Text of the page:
Current election holds the future for LGBT

If you have been paying attention to the presidential campaign this past year, chances are you have heard the topic of gay rights come up more than once.

It is one of the most controversial issues of the presidential elections and has been a hot topic for the Barack Obama and Mitt Romney race.

During Obama’s first four years as president, he abolished “Don’t Ask, Don’t Tell,” which was a step toward acceptance and equality of gay servicemen and women.

This past May, President Obama announced his support of gay marriage in an interview for ABC and within the month it became an official part of the Democratic platform.

Dividing the parties by huge contrast, Romney is vehemently opposed to gay marriage and supports the Defence Of Marriage Act that defines marriage as only between heterosexual couples.

First time voter Jacob Tout, a sophomore at Shippensburg University, recognizes the weight of his choice on Election Day.

“Something is starting to happen and I want to be a part of it. I don’t want to be one of those people that say ‘Obama lost by one person. I could have been that one person.’ I want to do my part,” said Tout.

College students make up 21 percent of the eligible voting population in the U.S. so the students of Shippensburg University have an opportunity to be a part of that percent and let their voices be heard on Nov. 6.

SU senior Stephanie Diaz is a social work major and plans on voting for the second time next month.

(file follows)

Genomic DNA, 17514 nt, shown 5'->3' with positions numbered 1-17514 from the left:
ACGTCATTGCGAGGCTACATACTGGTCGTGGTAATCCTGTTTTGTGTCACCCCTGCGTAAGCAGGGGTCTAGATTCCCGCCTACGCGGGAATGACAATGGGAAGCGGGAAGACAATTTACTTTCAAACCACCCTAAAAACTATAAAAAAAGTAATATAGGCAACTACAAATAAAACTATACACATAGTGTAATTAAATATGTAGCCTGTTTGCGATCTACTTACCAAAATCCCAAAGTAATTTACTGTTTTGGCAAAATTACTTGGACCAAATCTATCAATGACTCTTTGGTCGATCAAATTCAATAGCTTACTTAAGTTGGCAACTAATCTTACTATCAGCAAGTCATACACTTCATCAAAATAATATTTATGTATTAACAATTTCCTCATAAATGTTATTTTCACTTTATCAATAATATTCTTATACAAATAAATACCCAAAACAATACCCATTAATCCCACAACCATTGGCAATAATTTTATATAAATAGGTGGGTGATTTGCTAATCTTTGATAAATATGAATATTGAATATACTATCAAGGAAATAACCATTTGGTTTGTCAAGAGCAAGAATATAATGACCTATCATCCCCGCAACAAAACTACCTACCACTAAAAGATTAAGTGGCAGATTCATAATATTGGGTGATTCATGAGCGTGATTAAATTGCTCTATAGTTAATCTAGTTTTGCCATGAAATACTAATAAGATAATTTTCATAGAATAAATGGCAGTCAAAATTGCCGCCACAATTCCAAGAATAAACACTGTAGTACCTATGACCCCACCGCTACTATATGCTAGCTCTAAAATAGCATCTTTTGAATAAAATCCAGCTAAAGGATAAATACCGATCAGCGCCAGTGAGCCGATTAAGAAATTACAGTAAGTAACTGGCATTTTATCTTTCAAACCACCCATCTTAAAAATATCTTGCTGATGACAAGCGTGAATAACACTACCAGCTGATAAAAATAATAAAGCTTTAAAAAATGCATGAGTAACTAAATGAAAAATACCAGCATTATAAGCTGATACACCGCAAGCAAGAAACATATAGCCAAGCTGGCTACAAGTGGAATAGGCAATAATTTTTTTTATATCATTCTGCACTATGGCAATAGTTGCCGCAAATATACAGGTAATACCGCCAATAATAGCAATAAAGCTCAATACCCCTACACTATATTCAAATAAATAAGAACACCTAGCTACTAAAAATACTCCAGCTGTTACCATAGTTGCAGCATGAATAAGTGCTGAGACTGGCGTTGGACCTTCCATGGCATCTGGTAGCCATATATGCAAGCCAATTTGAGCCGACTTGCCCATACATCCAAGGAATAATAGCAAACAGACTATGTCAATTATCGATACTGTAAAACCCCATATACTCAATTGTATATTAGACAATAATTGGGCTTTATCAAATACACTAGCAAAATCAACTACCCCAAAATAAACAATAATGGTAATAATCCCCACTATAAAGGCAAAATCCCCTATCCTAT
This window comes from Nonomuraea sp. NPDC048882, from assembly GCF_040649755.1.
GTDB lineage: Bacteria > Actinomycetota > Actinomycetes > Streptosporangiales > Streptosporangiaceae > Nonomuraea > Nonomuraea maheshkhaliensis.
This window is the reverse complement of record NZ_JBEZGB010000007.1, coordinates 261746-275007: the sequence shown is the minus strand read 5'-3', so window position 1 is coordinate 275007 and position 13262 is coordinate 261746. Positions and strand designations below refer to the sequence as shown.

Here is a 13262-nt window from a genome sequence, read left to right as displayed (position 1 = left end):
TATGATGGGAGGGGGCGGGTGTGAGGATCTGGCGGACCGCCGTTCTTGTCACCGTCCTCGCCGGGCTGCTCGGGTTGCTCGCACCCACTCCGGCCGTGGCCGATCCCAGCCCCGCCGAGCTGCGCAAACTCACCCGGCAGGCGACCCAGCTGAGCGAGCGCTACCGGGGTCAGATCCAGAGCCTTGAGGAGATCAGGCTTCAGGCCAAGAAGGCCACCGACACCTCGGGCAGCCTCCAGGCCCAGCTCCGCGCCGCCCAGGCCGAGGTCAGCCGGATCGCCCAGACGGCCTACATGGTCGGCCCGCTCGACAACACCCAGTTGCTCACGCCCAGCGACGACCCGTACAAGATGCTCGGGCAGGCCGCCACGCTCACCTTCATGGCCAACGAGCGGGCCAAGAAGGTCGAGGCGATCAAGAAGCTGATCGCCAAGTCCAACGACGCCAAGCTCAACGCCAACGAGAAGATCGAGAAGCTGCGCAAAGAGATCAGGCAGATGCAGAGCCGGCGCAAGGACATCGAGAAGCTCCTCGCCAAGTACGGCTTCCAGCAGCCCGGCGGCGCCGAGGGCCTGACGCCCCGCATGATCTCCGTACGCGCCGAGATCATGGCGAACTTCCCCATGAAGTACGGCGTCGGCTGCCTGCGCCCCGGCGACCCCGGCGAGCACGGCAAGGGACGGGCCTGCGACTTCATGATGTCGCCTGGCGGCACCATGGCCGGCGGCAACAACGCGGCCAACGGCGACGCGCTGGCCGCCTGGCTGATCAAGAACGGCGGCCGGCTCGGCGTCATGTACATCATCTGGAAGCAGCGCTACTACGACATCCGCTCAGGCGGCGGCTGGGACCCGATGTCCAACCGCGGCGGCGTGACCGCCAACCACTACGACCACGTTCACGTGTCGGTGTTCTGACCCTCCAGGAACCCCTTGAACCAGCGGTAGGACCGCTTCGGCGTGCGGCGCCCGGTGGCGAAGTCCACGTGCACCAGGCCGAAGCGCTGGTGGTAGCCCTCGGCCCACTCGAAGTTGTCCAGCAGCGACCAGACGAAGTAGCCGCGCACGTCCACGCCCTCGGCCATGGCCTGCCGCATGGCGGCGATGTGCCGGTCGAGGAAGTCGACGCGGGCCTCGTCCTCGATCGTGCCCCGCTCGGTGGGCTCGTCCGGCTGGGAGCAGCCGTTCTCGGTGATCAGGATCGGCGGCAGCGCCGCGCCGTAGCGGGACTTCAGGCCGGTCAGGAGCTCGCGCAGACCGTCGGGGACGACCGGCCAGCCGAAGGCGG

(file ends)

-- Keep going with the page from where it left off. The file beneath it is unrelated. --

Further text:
She recognizes the difference her vote could make.

“Chances are, you’ve come across at least one person who identifies as LGBT. It could be your best friend and the way you vote could change their life.”

Diaz actively works with the university’s LGBT club S.A.L.E. and helps with the Women’s Center on campus.

She also plans on helping out on Election Day to entertain those waiting in line.

She encourages every Shippensburg student to go out and vote.

“I believe college students have such a big voice that they haven’t even realized yet. No matter how someone votes, they should have that chance to make a difference,” said Diaz.

With it becoming one of the most talked about issues of this upcoming election, the man elected president in November will be a deciding factor on which direction the gay rights movement goes next.

Whether you support the movement for equal rights or not, election day is going to be a big day that will decide the fate of a lot of people in this country, and every vote will matter.

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